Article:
Aug 5, 2020 The choice to homeschool is very personal, and requires a different mindset, commitment, and approach than traditional school. This blog provides a starting point for parents in their search to learn how to homeschool.
We are accidental homeschoolers. My husband was a public school teacher, so we bought our home in his district so he and our future children would be on the same schedule. He comes from a family of teachers and we both went to public school. We assumed our kids would, too.
And then, our son was born and that all changed. This blog attempts to give some basic tips for homeschooling that will get you started, and lets you know the questions to ask before homeschooling.
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How it All Began
Our son had a stroke at birth and has been followed around by all types of medical professionals ever since. From the start, we noticed that he was different than his peers at the program for kids with developmental differences. They suggested we teach him sign language. He learned 500 signs in a month and signed what seemed like paragraphs at a time.
We began to wonder if he was on the right educational track. We took him to a neuropsychologist who assessed his abilities as wildly advanced in some areas and in need of significant intervention in others. She said it was unlikely he could ever be fully accommodated in a traditional school setting and suggested we consider homeschooling, if we were able. We became a homeschool family quite suddenly.
Trial and Error
Surprised at this sudden change life change, we started to explore homeschooling. At first there was a lot of trial and error. We bought homeschooling curriculums, only to decide that just part of them would work for us. Then, we tried to have a highly structured school day, when following his interests and adapting lessons to fit worked better. And finally, we tried a break for the summer, but we soon realized that he really needed to learn year-round.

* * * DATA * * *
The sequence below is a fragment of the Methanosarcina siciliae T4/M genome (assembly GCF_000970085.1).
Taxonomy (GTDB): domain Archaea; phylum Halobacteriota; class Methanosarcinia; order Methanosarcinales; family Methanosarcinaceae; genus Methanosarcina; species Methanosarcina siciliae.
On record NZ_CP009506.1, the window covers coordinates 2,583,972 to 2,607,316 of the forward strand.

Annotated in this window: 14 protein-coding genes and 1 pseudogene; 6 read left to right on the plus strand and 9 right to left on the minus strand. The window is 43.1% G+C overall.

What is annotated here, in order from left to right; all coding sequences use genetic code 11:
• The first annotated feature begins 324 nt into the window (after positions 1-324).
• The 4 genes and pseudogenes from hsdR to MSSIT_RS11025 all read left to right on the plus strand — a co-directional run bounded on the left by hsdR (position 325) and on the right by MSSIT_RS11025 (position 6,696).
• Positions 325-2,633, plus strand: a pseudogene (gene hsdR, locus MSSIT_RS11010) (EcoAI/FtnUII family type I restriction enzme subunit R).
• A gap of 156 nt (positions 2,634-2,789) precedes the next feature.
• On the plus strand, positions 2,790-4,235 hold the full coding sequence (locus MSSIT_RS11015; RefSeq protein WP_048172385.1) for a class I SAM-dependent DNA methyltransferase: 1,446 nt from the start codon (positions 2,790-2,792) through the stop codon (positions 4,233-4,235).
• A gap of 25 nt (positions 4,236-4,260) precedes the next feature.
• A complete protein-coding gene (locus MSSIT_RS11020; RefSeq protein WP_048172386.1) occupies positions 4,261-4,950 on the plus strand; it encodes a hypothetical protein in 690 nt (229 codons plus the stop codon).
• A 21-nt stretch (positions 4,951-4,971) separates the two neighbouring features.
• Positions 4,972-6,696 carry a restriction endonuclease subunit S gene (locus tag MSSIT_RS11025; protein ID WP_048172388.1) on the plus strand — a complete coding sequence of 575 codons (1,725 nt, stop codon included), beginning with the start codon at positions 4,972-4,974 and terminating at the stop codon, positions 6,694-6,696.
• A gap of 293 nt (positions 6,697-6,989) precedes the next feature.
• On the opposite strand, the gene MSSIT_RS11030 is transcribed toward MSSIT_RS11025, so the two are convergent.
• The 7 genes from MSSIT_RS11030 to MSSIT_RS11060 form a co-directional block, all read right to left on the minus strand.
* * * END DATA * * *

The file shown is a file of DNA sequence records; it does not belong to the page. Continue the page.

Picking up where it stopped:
Homeschooling Today . . . 😃
Believe it or not, even the road has been long, today, we’ve all settled into a comfortable pattern. It was easier figuring things out with our daughter simply because it wasn’t all brand new. We did have to find new curriculums and materials for her education because her interests are more math and science oriented, while our son is most interested in history and humanities.
However, it’s been the right choice for all of us. We’ve been able to provide a “just right” educational fit for our twice-exceptional son. He’s taking college classes for credit which meet his intellectual needs – and wearing shoes with Velcro closures – which meet his fine motor needs. Wildly advanced and receiving significant intervention, just as predicted. Our homeschool children have adapted very well.
Tips for Homeschooling
If you’re newly considering homeschooling, here are some things to think about:
1. Know your options
Homeschool laws are different in every state. Some states don’t require notification and some states require homeschooling under an umbrella school. State and local homeschool organizations are the best places to start asking.
2. Don’t try to recreate traditional school at home
Many non-academic things fill a traditional school day, like changing classes, taking attendance, lunch, and dismissal. The homeschool day won’t take as long, and it moves faster working one-on-one. You can create the schedule that works for your family.
3. Follow your student’s interests and be creative
So, is your child deep into dinosaurs right now? Make it work for you! Practice language art and writing using topics about dinosaurs. Make math problems about the number of bones in your child’s favorite dinosaurs.
4. Give yourself grace and build a community
You will make mistakes. It’s part of parenting. And this is a long-term project and you can adjust. You can do this and it does get easier. Veteran homeschool parents are always willing to give advice. You can find them in a local co-op or in social media groups.
Please take these tips for homeschooling as only a starting point for deciding which approach works for you and your family. The journey you choose will give your child a tailored approach that should result in a happy and varied experience. You can also visit a website specializing in homeschooling that gives more resources.
Reach out when you have questions on how to use Speech Blubs to improve speech at home!